spend winter season
- the coldest period of the season; within the northern hemisphere it stretches from cold temperatures solstice to your vernal equinox
- To pass the winter to hibernate regarding winter months in Florida
- To keep feed or control during the winter concerning winter youthful cattle on straw
- the growing season of the year in which the sunlight shines many obliquely upon any region; the coldest season of the season.
- the time scale of decay, later years, demise, or even the like.
- To pass the winter; to hibernate; because, to winter in Florida.
- to help keep, feed or manage, during the winter; as, to wintertime youthful cattle on straw.
Name Origin: American
Name Gender: Female
Old English cold temperatures (plural wintru), "the 4th and coldest period of the year, winter months," from Proto-Germanic *wintruz "winter" (cognates: Old Frisian, Dutch winter, Old Saxon, Old tall German wintar, German cold temperatures, Danish and Swedish vinter, Gothic wintrus, Old Norse vetr "winter"), probably actually "the wet season," from PIE *wend-, from root *wed- (1) "water, wet" (see liquid (n.1)). On another old estimate, cognate with Gaulish vindo-, Old Irish find "white." As an adjective in Old English. The Anglo-Saxons counted years in "winters," like in Old English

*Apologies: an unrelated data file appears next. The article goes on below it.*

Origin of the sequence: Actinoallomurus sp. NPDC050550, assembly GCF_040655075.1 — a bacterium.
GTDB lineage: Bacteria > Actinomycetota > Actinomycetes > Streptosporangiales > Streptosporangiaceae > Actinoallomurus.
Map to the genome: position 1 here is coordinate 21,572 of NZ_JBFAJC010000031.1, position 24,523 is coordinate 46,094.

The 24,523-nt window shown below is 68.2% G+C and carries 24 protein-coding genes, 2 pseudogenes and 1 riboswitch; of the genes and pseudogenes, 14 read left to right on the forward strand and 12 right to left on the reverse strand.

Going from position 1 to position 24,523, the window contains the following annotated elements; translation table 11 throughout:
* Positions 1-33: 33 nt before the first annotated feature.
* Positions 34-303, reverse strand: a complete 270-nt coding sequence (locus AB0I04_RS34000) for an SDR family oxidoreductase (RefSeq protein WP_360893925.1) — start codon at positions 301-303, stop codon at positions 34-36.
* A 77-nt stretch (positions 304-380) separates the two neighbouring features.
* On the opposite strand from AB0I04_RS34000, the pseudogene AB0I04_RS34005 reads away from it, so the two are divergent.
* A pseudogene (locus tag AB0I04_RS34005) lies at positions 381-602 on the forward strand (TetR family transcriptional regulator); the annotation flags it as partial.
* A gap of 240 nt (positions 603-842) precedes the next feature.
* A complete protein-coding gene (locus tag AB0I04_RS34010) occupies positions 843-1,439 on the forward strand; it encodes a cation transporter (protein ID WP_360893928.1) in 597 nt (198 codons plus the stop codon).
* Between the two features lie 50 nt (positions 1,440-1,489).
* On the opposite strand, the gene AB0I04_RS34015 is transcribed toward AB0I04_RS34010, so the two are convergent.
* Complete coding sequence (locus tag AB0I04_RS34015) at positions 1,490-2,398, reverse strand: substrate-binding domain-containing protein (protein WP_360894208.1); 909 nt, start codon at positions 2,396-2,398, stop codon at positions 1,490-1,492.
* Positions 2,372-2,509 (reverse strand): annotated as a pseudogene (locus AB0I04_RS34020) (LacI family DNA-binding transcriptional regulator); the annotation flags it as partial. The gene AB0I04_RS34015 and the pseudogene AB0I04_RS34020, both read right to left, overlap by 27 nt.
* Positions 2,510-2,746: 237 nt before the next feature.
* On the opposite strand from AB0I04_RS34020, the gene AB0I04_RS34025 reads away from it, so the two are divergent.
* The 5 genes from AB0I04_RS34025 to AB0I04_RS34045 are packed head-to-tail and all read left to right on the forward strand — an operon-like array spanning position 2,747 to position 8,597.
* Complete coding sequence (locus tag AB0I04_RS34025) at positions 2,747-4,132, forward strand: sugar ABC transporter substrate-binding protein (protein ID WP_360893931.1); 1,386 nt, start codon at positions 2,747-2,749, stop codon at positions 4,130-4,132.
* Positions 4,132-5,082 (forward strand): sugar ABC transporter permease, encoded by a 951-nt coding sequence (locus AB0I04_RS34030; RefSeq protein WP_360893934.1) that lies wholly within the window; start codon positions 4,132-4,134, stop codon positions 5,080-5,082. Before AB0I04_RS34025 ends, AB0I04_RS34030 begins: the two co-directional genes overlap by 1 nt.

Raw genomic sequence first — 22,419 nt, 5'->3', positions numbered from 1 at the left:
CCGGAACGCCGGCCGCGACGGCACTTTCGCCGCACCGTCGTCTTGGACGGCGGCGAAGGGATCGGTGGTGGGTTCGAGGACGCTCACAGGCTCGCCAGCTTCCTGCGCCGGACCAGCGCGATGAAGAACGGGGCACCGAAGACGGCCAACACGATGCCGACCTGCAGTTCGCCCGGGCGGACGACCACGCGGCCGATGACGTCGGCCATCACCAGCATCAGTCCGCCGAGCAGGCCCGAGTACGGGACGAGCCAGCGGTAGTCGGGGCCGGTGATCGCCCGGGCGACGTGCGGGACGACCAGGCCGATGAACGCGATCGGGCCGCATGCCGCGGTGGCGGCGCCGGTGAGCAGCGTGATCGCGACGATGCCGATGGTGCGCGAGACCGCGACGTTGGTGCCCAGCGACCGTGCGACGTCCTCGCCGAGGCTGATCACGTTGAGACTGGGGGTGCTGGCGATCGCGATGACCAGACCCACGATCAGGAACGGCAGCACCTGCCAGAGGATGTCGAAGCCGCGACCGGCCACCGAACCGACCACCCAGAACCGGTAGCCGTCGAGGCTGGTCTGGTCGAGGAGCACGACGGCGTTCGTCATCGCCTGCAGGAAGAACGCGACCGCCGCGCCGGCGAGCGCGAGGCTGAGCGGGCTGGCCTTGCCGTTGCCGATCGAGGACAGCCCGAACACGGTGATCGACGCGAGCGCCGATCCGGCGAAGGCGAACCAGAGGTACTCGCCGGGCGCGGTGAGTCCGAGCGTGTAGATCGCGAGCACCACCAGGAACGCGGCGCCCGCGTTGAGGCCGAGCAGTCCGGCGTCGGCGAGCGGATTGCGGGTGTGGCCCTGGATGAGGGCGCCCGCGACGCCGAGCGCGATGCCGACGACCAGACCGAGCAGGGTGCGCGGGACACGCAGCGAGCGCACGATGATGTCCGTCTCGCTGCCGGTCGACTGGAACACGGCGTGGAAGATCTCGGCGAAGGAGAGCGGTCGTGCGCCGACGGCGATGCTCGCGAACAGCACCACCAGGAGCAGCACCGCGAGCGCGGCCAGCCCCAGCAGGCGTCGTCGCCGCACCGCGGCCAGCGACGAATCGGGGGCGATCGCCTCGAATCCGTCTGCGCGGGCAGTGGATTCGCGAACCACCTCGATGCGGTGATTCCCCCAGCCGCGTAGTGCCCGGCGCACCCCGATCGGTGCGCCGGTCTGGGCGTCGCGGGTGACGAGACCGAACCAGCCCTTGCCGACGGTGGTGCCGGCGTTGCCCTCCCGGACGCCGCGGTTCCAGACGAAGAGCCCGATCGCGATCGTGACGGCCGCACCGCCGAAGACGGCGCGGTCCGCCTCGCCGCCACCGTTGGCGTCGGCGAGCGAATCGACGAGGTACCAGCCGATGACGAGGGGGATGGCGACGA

- "to pass through winter months (in certain spot)," belated 14c., from cold temperatures (letter.). Related: Wintered; wintering.
An old Germanic indication for the period of , found in clog almanacs.
(n.) The season of the season where sunlight shines most obliquely upon any area; the coldest season of the season.
- (letter.) The period of decay, later years, death, or the want.
- (v. i.) to pass through the winter; to hibernate; because, to winter in Florida.
- (v. i.) maintain, feed or control, during the cold winter; as, to winter young cattle on straw.
The strong changes of temperature with the seasons are indicated also by the distribution of summer maxima and winter minima; summer temperatures above 112 are known in the south-western deserts, and temperatures of 100 are sometimes carried far northward on the Great Plains by the hot winds nearly to the Canadian boundary; while in winter, temperatures of 40 occur along the mid-northern boundary and freezing winds sometimes sweep down to the border of the Gulf of Mexico.